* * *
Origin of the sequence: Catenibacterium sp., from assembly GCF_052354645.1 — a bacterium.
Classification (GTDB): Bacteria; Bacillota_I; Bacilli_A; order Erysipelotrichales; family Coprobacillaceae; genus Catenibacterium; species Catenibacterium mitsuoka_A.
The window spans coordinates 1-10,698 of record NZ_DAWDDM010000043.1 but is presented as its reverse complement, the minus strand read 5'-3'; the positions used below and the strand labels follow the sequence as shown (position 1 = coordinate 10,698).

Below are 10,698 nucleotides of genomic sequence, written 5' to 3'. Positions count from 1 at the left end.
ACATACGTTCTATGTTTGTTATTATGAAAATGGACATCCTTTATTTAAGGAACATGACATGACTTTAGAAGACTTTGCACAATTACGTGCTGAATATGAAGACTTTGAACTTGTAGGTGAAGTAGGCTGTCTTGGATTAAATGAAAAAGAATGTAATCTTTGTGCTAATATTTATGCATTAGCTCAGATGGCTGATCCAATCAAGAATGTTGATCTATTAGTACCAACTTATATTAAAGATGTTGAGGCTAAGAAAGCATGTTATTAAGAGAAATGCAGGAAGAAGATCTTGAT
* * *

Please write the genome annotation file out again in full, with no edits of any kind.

Origin of the sequence: Catenibacterium sp., from assembly GCF_052354645.1 — a bacterium.
Classification (GTDB): Bacteria; Bacillota_I; Bacilli_A; order Erysipelotrichales; family Coprobacillaceae; genus Catenibacterium; species Catenibacterium mitsuoka_A.
The window spans coordinates 1-10,698 of record NZ_DAWDDM010000043.1 but is presented as its reverse complement, the minus strand read 5'-3'; the positions used below and the strand labels follow the sequence as shown (position 1 = coordinate 10,698).

Below are 10,698 nucleotides of genomic sequence, written 5' to 3'. Positions count from 1 at the left end.
ACATACGTTCTATGTTTGTTATTATGAAAATGGACATCCTTTATTTAAGGAACATGACATGACTTTAGAAGACTTTGCACAATTACGTGCTGAATATGAAGACTTTGAACTTGTAGGTGAAGTAGGCTGTCTTGGATTAAATGAAAAAGAATGTAATCTTTGTGCTAATATTTATGCATTAGCTCAGATGGCTGATCCAATCAAGAATGTTGATCTATTAGTACCAACTTATATTAAAGATGTTGAGGCTAAGAAAGCATGTTATTAAGAGAAATGCAGGAAGAAGATCTTGAT